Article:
On the Ladder, the next exercise is 2 in each grid. The setup is similar to the 1-in drill, but now 2 feet will be placed in each grid on the way down and two hands on the way back. Emphasis is placed on the speed of the double tap in each grid.

Tire Front Squat & 1 In Carioca / 2 In Shuffle

On the third and fourth sets of Tire exercises, the Ladder group will perform two consecutive series of drills. The Tire Group will Front Squat the tire. Based on the weight of the tires used, adjustments to the number of men working on each tire may need to be made. The weight of our tires requires three men to work on each tire. The Front Squat is particular effective in developing communication and accountability. All three offensive linemen on the tire must be coordinated in the timing, depth and tempo of their squat on movement up and down. Usually, one leader will step forward on each tire to set the pace of the drill.

In order to get an adequate number of reps on the Front Squat, the Ladder group performs two drills.  The first is a Carioca.  The group will align perpendicular to the ladder and lead with their far foot, placing one in each grid. The will then perform the movement on their hands on the way back. Once they have completed that movement, they will perform a 2-In Shuffle. This foot and hand action is similar to the 2 In movement, but with the offensive lineman rotated 90 degrees.

Tire Military Press & Icky Shuffle / In-Out

The final series of drills has a similar set-up to the third series, with the Ladder Group executing two exercises to the Tire Group’s one. The Tire Group will perform a Military Press. Similar to the Tire Squat, the group with be in rhythm as they raise and lower the tire over their head. The groups that work together must be comprised of Linemen of a similar height so that the group does not raise the tire too high for shorter linemen to help.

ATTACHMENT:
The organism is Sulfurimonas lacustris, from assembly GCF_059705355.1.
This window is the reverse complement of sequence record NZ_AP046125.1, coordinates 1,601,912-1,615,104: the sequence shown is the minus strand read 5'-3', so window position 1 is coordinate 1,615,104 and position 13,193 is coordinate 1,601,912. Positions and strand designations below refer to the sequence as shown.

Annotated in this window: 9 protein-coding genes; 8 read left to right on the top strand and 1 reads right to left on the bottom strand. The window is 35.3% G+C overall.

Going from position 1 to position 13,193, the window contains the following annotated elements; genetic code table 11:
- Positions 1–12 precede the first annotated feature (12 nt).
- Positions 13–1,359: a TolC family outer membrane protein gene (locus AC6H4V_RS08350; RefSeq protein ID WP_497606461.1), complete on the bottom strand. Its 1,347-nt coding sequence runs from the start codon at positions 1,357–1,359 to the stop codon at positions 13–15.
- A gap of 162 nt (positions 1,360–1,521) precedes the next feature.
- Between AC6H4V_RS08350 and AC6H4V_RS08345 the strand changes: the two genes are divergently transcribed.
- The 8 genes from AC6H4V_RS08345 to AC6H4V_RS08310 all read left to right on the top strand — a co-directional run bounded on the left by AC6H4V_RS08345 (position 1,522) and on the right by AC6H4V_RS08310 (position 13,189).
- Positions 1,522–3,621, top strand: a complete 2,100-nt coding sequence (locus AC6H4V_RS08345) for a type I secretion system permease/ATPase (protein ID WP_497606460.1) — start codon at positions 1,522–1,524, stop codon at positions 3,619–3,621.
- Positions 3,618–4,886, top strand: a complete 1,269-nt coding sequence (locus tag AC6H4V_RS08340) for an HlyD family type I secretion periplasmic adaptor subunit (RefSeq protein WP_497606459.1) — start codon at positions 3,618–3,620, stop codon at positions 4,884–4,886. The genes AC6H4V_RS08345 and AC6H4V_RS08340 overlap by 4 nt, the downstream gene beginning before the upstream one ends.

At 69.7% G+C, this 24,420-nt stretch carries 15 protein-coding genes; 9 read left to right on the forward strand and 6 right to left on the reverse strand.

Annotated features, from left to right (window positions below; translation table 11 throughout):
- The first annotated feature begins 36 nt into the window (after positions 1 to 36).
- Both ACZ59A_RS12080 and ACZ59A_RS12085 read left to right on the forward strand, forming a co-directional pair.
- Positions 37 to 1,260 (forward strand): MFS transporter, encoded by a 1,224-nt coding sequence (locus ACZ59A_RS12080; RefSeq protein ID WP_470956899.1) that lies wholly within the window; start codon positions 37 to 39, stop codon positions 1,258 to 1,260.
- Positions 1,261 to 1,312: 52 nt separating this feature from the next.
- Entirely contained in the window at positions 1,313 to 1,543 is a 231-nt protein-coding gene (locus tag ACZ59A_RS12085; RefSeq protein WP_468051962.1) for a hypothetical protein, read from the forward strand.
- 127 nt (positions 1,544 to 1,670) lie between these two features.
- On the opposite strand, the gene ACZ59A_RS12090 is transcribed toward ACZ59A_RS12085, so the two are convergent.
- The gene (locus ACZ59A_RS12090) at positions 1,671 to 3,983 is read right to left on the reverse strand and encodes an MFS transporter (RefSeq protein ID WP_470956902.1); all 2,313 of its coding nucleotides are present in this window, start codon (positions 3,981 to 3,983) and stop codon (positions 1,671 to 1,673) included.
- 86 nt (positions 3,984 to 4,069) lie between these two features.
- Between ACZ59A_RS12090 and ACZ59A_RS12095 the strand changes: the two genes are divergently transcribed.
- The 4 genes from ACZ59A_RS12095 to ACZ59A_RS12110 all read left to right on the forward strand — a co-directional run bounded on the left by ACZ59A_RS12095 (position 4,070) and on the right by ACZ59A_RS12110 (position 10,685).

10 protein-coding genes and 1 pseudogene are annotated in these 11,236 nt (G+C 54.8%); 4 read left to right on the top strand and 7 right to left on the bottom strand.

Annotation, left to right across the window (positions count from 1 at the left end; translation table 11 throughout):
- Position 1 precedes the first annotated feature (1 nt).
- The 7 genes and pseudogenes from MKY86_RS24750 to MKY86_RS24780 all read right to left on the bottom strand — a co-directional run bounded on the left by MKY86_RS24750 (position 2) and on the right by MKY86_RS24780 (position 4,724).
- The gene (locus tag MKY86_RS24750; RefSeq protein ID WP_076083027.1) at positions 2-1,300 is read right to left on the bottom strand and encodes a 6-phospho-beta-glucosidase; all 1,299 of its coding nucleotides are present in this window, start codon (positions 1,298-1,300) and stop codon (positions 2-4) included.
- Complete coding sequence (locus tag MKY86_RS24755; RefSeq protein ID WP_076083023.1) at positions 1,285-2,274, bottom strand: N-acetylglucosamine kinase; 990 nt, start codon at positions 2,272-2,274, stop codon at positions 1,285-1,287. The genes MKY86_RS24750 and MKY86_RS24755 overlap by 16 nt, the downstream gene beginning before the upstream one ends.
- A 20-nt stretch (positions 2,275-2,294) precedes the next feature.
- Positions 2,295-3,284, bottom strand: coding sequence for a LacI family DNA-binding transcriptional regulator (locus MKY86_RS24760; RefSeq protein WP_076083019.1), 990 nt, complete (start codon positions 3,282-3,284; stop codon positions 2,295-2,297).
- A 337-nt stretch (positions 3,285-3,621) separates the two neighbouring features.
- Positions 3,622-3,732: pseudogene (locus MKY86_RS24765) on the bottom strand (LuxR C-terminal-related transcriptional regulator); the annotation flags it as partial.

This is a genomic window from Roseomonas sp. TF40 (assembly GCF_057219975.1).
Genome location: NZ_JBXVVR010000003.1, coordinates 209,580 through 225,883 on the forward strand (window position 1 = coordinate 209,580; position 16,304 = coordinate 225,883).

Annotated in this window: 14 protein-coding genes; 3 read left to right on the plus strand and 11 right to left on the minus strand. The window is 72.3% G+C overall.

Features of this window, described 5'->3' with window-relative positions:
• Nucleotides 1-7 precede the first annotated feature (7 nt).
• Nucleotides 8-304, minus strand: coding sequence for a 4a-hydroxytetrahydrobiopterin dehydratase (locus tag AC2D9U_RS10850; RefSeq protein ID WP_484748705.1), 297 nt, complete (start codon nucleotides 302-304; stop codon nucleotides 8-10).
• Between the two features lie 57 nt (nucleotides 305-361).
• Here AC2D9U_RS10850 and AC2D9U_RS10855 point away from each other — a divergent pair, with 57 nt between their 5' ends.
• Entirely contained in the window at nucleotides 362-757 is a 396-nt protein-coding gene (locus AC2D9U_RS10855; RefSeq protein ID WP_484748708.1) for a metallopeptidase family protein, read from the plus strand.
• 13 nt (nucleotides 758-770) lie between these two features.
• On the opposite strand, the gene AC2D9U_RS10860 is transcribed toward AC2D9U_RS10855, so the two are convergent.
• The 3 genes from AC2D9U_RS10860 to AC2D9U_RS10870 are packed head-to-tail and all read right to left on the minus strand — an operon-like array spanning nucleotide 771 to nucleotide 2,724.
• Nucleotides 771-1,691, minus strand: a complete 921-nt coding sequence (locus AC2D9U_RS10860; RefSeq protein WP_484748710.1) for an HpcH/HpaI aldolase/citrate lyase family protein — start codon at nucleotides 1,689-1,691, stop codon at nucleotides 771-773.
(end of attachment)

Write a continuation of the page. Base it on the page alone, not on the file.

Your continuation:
On the Ladder, the two drills are the Icky Shuffle and In-Out. On the Icky Shuffle, the lineman faces forward and both feet start in the center of the grid then the near foot exits the grid as the individual works up the ladder. The drill is repeated on the way back with the near hand exiting the grid. Once the Icky Shuffle is complete, the group will rotate 90 degrees so they are facing the long side of the ladder.  After starting outside, the ladder, each lineman will enter the grid with two feet and then exit on an angle to get in front of the adjacent grid. The drill circuit ends once the Ladder Group has finished the In-Out drill on their hands. 


What You’re Missing…

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  • The medicine ball progression Coach White has his offensive linemen work in the summer.
  • The individual run block progression Coach White has his offensive linemen work in the summer.
  • The individual pass block progression Coach White has his offensive linemen work in the summer.
  • The hand drill progression Coach White has his offensive linemen work to train their hands in pass and run blocking.\
  • The mirror drill progression Coach White has his offensive linemen work to train their feet in pass and run blocking.
  • Plus video of all these drills

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Conclusion

I hope this clinic report has provided you with some ideas for drills you can implement during your offensive line workouts this summer. We have performed these drills during our spring practice and have seen our players improve both their physical skills and unit mentality. Each of these drills involve one or more offensive linemen working together, whether it is helping each lift a tire or serving as a defender or rabbit for another linemen. This simulates the accountability each member of an offensive line has to each other on game day. Thank you for reading. Please do not hesitate to contact me if I can provide you with more information or clarification.

Meet Coach White: Brian White enters his fifth year on the Rose-Hulman offensive coaching staff during the upcoming 2015 season. White enters his fourth year as the offensive coordinator at Rose-Hulman in 2015, and also serves as the team's recruiting coordinator and offensive line coach. His most recent offensive unit established five single-game individual school records, seven single-game individual team records, 12 single-season individual records, and 13 single-season team records in 2014.